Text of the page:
Early on in my career while at Wunderman Minneapolis, I was working a production web development job that essentially boiled down to absolutely positioning boxes, within a box. Super riveting work and after a couple of iterations I was able to streamline the process to such an extent that I was literally begging for more work.
With most of our work being production based, and not so much around architecture ( there was an Accenture team taking on most of that work ) I was on the lookout for creating ways to optimize how our team members worked.
The first implementation was a Tamper Monkey addon that would grab the information that corresponded to the spreadsheets and displayed them on each box. This assisted the Quality Assurance and Project Managers on the team from having to alt-tab back and forth between and excel spreadsheet. Calculating out the time saved every week was tricky — but conservatively 30 minutes per person ( with a team that fluctuated between 4 – 16 depending on the season ) saved 8 hours of work across the team. Pretty snazzy!
The third implementation was adding a couple of stylistic elements, like updating the title of the tab with how many issues were assigned to you, and then refreshing the page in the background so that you would be prompted whenever there was a change. Not life-changing but the minutes of refreshing the browser went away, and you know that every once in awhile when you’re waiting for something everything else seems to fade away and you smash F5.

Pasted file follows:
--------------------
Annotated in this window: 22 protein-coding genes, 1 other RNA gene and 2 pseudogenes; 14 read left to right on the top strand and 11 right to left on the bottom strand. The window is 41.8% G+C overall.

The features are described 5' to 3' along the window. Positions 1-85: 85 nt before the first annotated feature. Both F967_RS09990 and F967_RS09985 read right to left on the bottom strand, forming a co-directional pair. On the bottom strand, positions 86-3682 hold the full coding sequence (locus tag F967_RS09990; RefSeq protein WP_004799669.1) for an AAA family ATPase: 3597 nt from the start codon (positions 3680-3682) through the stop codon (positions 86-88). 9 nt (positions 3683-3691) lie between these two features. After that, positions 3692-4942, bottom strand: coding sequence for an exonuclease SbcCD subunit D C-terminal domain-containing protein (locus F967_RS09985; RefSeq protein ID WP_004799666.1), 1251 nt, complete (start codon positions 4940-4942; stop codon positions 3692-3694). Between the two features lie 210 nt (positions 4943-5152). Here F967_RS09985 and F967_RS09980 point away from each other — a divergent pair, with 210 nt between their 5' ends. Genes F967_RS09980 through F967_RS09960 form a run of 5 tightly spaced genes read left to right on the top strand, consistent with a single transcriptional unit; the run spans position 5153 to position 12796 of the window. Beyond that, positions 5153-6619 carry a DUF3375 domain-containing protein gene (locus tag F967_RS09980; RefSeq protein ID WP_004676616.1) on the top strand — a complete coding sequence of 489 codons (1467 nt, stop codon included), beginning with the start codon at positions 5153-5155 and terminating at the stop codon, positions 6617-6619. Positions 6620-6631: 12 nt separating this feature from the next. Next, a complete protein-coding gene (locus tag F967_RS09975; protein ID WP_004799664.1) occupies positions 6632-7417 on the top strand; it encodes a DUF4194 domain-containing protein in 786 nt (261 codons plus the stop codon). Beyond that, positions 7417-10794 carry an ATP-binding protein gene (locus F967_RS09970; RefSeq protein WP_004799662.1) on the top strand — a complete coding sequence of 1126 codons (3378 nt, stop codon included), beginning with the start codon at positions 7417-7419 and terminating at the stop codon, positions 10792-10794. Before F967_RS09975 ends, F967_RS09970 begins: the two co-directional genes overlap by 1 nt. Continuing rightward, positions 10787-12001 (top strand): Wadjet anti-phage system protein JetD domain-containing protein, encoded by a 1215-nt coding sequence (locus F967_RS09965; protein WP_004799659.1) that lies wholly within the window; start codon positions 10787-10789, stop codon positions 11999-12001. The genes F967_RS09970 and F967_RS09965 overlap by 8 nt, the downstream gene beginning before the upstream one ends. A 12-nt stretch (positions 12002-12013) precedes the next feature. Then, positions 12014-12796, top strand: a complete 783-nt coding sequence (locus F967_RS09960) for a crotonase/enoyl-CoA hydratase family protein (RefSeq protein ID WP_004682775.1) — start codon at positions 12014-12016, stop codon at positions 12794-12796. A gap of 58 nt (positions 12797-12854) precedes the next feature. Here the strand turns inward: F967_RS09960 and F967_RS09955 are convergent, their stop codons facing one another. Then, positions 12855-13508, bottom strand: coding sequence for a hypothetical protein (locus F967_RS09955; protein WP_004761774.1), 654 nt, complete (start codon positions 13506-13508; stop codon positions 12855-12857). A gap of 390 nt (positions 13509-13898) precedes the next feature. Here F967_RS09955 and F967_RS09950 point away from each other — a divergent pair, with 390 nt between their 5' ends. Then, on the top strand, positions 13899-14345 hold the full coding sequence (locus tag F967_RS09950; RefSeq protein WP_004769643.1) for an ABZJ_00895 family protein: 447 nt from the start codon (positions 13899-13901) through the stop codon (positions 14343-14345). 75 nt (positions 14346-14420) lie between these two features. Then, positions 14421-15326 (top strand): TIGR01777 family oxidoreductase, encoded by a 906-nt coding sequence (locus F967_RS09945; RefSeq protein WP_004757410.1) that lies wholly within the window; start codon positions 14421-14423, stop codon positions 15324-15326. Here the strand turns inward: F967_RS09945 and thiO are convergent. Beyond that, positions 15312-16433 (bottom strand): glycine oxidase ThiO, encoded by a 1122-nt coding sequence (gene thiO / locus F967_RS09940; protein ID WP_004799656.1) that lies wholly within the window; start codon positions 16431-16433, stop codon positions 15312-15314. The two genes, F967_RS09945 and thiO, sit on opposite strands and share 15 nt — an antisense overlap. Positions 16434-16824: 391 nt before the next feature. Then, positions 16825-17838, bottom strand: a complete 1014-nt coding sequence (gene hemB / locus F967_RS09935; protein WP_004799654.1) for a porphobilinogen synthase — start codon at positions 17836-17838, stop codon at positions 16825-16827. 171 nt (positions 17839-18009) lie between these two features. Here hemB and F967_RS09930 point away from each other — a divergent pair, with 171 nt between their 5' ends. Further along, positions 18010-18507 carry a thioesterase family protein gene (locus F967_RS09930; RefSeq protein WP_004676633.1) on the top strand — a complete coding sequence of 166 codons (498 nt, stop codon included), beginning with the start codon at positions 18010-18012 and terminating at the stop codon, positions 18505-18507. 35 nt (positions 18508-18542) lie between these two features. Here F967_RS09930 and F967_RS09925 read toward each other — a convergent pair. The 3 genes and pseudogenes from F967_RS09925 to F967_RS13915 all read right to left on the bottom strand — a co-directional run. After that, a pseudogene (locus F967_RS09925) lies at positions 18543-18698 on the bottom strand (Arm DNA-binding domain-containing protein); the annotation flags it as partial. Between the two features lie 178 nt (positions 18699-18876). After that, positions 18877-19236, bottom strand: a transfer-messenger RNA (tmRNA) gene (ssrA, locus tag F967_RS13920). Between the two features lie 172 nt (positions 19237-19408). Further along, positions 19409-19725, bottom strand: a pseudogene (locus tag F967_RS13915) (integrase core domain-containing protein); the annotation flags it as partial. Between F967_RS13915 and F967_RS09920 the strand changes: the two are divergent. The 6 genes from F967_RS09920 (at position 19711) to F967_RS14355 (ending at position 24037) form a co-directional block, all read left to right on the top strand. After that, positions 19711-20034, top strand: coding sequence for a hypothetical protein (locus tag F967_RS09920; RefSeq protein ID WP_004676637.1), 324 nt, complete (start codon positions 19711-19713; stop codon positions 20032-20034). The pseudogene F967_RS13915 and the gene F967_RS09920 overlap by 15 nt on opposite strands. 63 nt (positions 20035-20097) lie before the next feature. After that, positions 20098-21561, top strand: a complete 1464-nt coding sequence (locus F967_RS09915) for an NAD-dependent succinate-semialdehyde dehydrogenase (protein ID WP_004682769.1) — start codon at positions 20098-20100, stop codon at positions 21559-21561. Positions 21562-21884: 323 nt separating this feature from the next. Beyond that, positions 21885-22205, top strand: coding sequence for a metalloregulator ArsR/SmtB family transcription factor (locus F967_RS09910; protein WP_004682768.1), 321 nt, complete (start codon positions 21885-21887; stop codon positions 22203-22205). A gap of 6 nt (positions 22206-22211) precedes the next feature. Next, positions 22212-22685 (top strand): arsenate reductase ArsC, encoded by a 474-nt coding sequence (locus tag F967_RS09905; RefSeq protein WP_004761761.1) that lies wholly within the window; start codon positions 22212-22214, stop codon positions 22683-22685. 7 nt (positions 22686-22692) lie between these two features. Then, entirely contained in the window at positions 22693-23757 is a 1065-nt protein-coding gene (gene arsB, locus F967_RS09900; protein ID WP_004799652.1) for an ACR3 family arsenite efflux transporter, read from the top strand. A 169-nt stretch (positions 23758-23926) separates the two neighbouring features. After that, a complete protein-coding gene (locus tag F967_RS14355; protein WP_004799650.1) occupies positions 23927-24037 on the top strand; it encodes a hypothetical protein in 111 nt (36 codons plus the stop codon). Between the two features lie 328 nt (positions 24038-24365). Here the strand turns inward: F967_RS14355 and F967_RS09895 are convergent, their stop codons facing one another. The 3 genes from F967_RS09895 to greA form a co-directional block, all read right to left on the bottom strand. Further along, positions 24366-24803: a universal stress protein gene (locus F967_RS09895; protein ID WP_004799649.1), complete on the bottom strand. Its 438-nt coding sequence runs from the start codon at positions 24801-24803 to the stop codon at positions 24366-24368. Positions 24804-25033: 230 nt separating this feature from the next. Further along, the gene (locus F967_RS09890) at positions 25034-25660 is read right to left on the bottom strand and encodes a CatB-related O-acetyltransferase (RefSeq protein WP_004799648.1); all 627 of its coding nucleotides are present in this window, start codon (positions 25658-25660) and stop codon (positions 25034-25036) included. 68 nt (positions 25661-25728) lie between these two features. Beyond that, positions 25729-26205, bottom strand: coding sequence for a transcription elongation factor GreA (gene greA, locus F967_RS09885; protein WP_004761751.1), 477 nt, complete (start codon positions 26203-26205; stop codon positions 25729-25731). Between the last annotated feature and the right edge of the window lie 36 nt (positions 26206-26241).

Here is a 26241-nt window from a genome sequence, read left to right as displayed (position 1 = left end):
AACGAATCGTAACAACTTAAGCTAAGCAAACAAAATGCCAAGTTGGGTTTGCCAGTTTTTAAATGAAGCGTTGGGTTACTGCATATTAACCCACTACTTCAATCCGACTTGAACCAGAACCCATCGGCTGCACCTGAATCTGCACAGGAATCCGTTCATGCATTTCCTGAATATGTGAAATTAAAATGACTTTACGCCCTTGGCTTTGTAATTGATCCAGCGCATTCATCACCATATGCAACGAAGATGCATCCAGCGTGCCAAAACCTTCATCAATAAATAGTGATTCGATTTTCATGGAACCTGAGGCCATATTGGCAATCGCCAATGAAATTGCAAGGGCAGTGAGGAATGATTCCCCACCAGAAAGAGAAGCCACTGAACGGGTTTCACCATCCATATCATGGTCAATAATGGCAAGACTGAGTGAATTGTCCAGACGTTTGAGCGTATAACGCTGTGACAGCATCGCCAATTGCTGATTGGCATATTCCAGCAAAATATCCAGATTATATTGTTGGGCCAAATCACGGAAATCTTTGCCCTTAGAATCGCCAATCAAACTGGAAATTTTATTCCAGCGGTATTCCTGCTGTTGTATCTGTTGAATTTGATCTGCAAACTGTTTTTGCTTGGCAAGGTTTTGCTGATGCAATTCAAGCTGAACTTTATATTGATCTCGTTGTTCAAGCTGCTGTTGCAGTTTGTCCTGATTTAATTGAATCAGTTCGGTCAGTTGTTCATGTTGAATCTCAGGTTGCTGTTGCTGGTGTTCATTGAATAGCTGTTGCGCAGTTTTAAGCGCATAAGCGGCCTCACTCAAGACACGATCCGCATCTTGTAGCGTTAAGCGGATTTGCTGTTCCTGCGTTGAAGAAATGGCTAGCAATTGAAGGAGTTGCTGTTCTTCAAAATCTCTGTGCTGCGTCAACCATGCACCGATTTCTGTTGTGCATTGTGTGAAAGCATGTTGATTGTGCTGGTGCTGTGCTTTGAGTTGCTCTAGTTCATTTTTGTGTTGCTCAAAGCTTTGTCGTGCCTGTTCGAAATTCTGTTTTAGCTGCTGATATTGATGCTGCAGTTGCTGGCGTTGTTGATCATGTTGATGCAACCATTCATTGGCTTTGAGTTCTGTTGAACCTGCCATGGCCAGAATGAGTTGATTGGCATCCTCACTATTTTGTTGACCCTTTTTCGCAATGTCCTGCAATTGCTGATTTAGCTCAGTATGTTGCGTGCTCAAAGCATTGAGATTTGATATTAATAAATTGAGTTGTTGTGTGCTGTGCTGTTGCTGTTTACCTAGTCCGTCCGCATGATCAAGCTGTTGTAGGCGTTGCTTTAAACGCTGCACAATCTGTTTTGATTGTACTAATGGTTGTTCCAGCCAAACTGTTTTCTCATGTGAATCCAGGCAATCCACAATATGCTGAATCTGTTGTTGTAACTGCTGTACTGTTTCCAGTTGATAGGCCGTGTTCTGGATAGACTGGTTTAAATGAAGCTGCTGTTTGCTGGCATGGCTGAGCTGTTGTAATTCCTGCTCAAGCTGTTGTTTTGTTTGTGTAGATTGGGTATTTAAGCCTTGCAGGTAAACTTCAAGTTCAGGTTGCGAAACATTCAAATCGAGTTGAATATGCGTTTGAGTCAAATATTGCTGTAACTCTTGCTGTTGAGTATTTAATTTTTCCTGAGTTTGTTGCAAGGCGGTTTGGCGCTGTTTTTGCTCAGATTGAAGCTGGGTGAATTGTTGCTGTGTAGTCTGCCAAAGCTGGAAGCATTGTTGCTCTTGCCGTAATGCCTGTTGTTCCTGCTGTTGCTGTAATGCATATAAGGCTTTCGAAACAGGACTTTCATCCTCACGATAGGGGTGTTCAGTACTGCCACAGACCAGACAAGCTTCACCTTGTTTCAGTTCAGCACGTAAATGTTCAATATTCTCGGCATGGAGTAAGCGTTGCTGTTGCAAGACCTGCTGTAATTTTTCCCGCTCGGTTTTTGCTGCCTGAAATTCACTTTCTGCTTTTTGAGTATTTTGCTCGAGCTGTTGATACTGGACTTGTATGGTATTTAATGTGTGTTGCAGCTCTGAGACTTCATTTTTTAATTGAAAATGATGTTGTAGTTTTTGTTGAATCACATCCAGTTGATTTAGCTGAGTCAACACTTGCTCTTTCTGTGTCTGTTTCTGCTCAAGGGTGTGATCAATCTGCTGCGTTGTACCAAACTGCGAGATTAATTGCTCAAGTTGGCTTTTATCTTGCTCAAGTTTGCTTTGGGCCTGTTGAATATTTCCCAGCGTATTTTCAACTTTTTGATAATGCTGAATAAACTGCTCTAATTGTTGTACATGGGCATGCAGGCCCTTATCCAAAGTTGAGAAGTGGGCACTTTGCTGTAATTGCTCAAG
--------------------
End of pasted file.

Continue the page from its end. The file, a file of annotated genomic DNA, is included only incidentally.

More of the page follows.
Next, there was a breaking quality of life change when Accenture rolled out a new build which removed page numbers from the website. This wasn’t a problem for our end users, but when you’re running Quality Control on 300 products, and a product is on page 17 and you have no possible clue which page you’re currently on — you spend a ton of time going back and forth between pages. Injecting the page number back in with a extension saved probably an hour of back and forth time for every team member Boom — up to 30+ hours a week, practically saving enough money to hire another production person.
There were a slew of additional quality of life improvements that added up to some significant time savings over the course of my two years at Wunderman, which as the only developer in what was essentially a print shop was pretty impressive to accomplish on my own.
Most larger organizations have some sort of video compliance training, when onboarding takes probably 8 – 16 hours. No new employee wants to spend that much time being fed information that they probably have covered in their recent past — but using the video speed controller you can turn that playback to 3x or 4x and cut the 16 hours of video into 4 hours all while conveying the same amount of information.
How many other times in your life do you have to watch videos but simply don’t have the time? Chris Coyier gave a talk at JAMStack entitled the All Powerful Front End Developer , which I probably wouldn’t have watched if I had to dedicate a full 30 minutes to it — but when I can get the content in a highly focused 10 minute burst.
The Front End Developer is truly all powerful, and quality of life chrome extensions really prove that.
Mathias Rechtzigel is a web creator, his skills range from development, design, user experience and sometimes content creation.
He lives in Minneapolis, Minnesota with his partner (Ellen), dog (Bard), and two cats ( Pippi & Misti ).